Orlando is a city that is in constant disrepair.

I say this with great kindness because I’m sure our city planners never intended the consistent traffic issues, year-round road construction and surprise detours that have nothing to do with streamers or balloons.

Kindness is not part of their job description.

I was trying to turn left onto a heavily travelled road at 5:45 in the evening. Not a great idea on good days. But when complicated by road construction, folks weren’t predisposed to let me in, having waited a brief eternity to move ahead a few car lengths.

Lacking patience to wait any longer, I deduced it would be quicker to turn right and drive through a neighboring planned community to return to my own.

Bad deducing.

As I pulled into Avalon, the first thing that struck me as odd was the inordinate amount of traffic. Not typical for a Thursday evening.

The second thing that grabbed my ever-alert mind was the number of people on the sidewalks, sitting, as if anticipating something happening.

And it wasn’t my arrival for which they waited.images-3

I pulled down a side street, hoping to circumvent whatever was going on. Only to come to a stop behind a blue truck who wasn’t going anywhere. In front of him a convertible was passing slowly down the street.

A gal in a crown was seated on top the back seat.

Our local homecoming parade was just starting.

Jolly.

I haven’t thought about homecoming since my youngest graduated high school over three years ago. It was a rite of passage that I passaged right out of.

The poor gentleman in front of me was clueless as to what was happening. Words can’t describe his reaction.

Yes they can. Despondency. Woe. Frustration. Those are all really good words.

As the man slumped back to his car, my sweet husband called, wondering what I was doing.

He thought the whole thing quite comical. So since he thought it enjoyable, I made him stay on the phone with me for close to an hour as I gave a blow by blow color commentary of what went by.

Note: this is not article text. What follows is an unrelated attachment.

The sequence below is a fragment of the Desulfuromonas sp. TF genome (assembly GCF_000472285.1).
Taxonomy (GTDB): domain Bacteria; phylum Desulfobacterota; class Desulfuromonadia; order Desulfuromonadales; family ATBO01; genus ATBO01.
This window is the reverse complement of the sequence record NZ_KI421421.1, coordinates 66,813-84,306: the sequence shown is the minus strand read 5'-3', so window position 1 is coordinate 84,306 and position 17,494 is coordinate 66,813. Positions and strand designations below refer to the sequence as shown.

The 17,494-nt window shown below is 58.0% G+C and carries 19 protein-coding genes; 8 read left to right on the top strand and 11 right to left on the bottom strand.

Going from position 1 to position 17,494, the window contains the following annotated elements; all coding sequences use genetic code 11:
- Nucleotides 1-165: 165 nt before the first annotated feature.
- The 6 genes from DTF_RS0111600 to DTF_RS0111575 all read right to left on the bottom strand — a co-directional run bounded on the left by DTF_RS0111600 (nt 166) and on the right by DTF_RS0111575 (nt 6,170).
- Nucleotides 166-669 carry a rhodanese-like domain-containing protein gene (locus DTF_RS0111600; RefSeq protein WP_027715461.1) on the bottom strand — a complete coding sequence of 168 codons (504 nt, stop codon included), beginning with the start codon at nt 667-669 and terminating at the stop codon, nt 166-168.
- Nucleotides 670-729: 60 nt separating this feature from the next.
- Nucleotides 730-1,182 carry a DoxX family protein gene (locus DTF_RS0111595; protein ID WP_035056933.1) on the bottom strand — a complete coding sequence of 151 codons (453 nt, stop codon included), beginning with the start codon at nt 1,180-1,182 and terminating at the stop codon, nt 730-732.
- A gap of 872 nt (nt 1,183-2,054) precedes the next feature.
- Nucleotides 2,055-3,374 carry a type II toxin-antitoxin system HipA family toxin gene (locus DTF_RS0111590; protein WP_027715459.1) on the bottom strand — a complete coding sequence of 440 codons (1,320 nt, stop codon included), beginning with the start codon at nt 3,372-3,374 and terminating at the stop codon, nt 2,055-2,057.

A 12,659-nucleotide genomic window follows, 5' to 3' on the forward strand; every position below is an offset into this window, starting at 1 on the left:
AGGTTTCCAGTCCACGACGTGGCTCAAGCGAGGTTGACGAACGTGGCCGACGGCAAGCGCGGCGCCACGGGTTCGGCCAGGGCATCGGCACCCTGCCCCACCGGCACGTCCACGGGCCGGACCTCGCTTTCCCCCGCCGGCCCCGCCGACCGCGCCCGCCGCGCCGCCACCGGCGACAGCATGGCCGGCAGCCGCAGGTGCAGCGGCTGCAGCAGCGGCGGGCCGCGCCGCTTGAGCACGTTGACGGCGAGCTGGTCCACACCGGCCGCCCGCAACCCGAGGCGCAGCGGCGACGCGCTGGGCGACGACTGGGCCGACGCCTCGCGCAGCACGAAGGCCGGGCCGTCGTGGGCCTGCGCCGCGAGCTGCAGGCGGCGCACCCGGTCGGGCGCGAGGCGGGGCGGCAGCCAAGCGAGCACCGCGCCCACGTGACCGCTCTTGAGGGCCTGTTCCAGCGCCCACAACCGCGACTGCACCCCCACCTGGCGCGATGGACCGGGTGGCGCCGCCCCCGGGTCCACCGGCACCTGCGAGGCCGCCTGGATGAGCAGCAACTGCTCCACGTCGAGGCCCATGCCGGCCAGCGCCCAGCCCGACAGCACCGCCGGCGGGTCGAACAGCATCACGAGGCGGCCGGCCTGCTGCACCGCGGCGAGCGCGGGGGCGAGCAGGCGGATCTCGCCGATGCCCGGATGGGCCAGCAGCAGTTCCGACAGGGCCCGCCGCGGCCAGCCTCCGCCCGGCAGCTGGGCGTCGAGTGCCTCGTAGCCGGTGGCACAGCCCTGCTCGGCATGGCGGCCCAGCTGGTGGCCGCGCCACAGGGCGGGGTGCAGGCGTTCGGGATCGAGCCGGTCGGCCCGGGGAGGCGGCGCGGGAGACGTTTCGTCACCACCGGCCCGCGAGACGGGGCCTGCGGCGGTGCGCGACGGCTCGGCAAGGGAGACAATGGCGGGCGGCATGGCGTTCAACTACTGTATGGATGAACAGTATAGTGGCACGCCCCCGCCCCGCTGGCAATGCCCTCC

images-2My quick 10-minute ride home took almost an hour and a half.

I don’t wait well. For much of anything. Or anyone.

So often I try to make my way work. Faster. Easier. I don’t want inconvenience or pain. Awkwardness or delays.

But God knows my story, my path. He knows what I need. He’s not bothered by the wants that burden me.

“So the Lord must wait for you to come to Him so He can show you His love and compassion. For the Lord is a faithful God. Blessed are those who wait for His help.”   Isaiah 30:18

Waiting isn’t a sentence. It’s an opportunity for growth. To receive generously offered love.

I guess I need to learn to enjoy the parade.

First picture courtesy of capecentralhigh.com.

Second picture courtesy of pacific.edu.

3 responses »

  1. JulieS says:

    Wow… are you sure “waiting isn’t a sentence”? Because I’ve seen my share of it the past 2 years and it’s not getting any easier!

    What assurance, my friend, “God knows my story, my path. He knows what i need. He’s not bothered by the wants that burden me.”

    Oh friend. You speak words of truth that minister to my heart.

  2. terry morgan says:

    I always loved parades as a child! … maybe because they usually threw candy! 🙂 Maybe if I kept candy in my car, I would have more patience waiting… what do you think? Thanks for the sweet reminder!

    • daylerogers says:

      You should have seen the bags of candy being hurled to the crowd! That’s what took so long–they needed to divest themselves of all the sugar, and the kids running into the street to get candy slowed the process. So sweet–and slow!

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